Giant bird feces records pre-human New Zealand

January 12, 2009
Giant bird feces records pre-human New Zealand
Giant moa bird. Image courtesy iStockphoto.

( -- A treasure trove of information about pre-human New Zealand has been found in faeces from giant extinct birds, buried beneath the floor of caves and rock shelters for thousands of years.

A team of ancient DNA and palaeontology researchers from the University of Adelaide, University of Otago and the NZ Department of Conservation have published their analyses of plant seeds, leaf fragments and DNA from the dried faeces (coprolites) to start building the first detailed picture of an ecosystem dominated by giant extinct species.

Former PhD student Jamie Wood, from the University of Otago, discovered more than 1500 coprolites in remote areas across southern New Zealand, primarily from species of the extinct giant moa, which ranged up to 250 kilograms and three metres in height. Some of the faeces recovered were up to 15 centimetres in length.

'"Surprisingly for such large birds, over half the plants we detected in the faeces were under 30 centimetres in height," says Dr Wood. "This suggests that some moa grazed on tiny herbs, in contrast to the current view of them as mainly shrub and tree browsers. We also found many plant species that are currently threatened or rare, suggesting that the extinction of the moa has impacted their ability to reproduce or disperse."

"New Zealand offers a unique chance to reconstruct how a 'megafaunal ecosystem' functioned," says Professor Alan Cooper, Director of the Australian Centre for Ancient DNA, which performed the DNA typing.

"You can't do this elsewhere in the world because the giant species became extinct too long ago, so you don't get such a diverse record of species and habitats. Critically, the interactions between animals and plants we see in the poo provides key information about the origins and background to our current environment, and predicting how it will respond to future climate change and extinctions."

"When animals shelter in caves and rock shelters, they leave faeces which can survive for thousands of years if dried out," Professor Cooper says. "Given the arid conditions, Australia should probably have similar deposits from the extinct giant marsupials. A key question for us is 'where has all the Australian poo gone?' ".

The team's findings have recently been published in Quaternary Science Reviews, an international geological research journal.


Provided by University of Adelaide

Explore further: Early humans linked to ancient Australian extinction

Related Stories

Early humans linked to ancient Australian extinction

October 22, 2015

While the anthropogenic impact on global species diversity is clear, the role of ancient human populations in causing extinctions is more controversial. New data presented this week at the Society of Vertebrate Paleontology ...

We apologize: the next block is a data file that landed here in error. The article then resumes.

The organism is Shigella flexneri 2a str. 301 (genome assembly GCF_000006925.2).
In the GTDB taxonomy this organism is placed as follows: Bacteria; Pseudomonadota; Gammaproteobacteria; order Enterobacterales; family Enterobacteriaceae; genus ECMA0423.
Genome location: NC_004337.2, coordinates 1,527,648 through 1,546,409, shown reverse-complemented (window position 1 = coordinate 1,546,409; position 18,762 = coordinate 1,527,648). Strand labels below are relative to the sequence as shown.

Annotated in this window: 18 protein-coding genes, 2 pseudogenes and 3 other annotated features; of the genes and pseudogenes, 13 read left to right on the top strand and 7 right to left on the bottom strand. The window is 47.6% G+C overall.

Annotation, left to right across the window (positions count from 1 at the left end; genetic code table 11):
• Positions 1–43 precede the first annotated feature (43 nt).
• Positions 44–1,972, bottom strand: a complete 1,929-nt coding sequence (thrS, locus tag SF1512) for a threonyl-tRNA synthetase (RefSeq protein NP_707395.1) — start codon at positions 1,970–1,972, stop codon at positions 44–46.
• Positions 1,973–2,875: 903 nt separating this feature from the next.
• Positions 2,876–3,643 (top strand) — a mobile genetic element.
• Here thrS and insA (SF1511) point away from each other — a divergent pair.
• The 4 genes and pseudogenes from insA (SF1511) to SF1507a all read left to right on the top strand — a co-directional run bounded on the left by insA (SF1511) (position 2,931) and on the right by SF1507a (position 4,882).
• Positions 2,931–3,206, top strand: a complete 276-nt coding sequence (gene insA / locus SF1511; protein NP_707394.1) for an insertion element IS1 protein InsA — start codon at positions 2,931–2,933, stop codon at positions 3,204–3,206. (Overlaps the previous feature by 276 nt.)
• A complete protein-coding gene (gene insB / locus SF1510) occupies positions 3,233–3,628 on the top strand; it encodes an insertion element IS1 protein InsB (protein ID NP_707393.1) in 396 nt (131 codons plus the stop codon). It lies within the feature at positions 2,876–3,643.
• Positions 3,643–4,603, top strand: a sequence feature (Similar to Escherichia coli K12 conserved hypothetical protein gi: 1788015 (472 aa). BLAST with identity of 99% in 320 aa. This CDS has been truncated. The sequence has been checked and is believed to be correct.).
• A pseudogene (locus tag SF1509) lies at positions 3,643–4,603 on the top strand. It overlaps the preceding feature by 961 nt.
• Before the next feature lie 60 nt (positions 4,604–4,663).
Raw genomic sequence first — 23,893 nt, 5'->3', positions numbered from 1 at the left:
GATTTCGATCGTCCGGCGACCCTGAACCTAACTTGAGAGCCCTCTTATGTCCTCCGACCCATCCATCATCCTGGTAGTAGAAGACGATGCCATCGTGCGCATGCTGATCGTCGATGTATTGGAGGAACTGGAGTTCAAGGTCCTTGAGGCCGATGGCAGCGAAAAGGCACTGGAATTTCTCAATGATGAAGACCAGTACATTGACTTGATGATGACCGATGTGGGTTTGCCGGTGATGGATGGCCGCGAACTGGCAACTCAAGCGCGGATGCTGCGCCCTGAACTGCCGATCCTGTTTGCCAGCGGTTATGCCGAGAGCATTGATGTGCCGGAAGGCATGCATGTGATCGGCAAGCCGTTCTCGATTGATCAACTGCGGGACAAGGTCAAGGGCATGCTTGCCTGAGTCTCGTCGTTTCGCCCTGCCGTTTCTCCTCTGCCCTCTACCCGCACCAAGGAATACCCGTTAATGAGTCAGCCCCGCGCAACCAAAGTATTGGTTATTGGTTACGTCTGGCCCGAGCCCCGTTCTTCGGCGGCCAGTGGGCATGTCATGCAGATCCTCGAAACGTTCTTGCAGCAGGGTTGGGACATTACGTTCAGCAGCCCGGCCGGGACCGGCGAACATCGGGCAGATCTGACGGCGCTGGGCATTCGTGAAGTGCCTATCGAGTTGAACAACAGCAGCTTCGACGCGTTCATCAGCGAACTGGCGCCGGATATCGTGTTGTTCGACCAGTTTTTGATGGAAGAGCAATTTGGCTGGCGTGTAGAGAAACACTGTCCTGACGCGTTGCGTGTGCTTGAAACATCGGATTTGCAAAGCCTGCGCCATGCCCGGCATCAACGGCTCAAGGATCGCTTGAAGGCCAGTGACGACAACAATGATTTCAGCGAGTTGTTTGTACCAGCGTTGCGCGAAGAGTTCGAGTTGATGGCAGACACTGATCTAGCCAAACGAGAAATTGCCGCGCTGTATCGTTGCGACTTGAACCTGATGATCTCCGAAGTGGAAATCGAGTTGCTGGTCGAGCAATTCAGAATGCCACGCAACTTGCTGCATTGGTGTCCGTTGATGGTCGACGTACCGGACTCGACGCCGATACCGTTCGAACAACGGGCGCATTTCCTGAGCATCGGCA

The largest to have existed—giant rat fossils

November 6, 2015

Archaeologists with The Australian National University (ANU) have discovered fossils of seven giant rat species on East Timor, with the largest up to 10 times the size of modern rats.

Loss of large land mammals could change landscapes forever

October 26, 2015

Large land animals such as elephants, wildebeest and other big plant-eaters are worth preserving in part because their disappearance could have permanent effects on the plants and animals they coexist with, according to an ...

Recommended for you

'Material universe' yields surprising new particle

November 25, 2015

An international team of researchers has predicted the existence of a new type of particle called the type-II Weyl fermion in metallic materials. When subjected to a magnetic field, the materials containing the particle act ...

CERN collides heavy nuclei at new record high energy

November 25, 2015

The world's most powerful accelerator, the 27 km long Large Hadron Collider (LHC) operating at CERN in Geneva established collisions between lead nuclei, this morning, at the highest energies ever. The LHC has been colliding ...

Study suggests fish can experience 'emotional fever'

November 25, 2015

(—A small team of researchers from the U.K. and Spain has found via lab study that at least one type of fish is capable of experiencing 'emotional fever,' which suggests it may qualify as a sentient being. In their ...


Adjust slider to filter visible comments by rank

Display comments: newest first

not rated yet Jan 12, 2009
Holy ancient S&#^!
not rated yet Jan 12, 2009
Dear "Former PhD student Jamie Wood, from the University of Otago",

You should have studied Astrophysics, instead.
5 / 5 (1) Jan 12, 2009
Come on Australia, get your S&#^! together.
not rated yet Jan 12, 2009
Wolf if Jamie can't get a Ph.D. in poo how can he make it in Astrophysics?
not rated yet Jan 12, 2009
Hey, any headline with the word feces in it is an instant winner in my book.
not rated yet Jan 12, 2009
'where has all the Australian poo gone? - That's easy -
not rated yet Jan 12, 2009
Sophos, the reference to Jamie Wood being a "former Ph.D student" does not indicate that s/he failed to gain a Doctorate, indeed, the immediately following paragraph refers to him/her as "Dr Wood". ("Jamie" is not necessarily exclusively a male name.)
2.3 / 5 (3) Jan 12, 2009
Endangered Feces would seem to be a logical consequence, or at least an "end" result, of Endangered Species.
not rated yet Jan 13, 2009
'where has all the Australian poo gone? - That's easy -

*high five*
1 / 5 (1) Jan 20, 2009
Endangered Feces would seem to be a logical consequence, or at least an "end" result, of Endangered Species.

rotflmao. so needed that laugh on a monday. thx!

Please sign in to add a comment. Registration is free, and takes less than a minute. Read more

Click here to reset your password.
Sign in to get notified via email when new comments are made.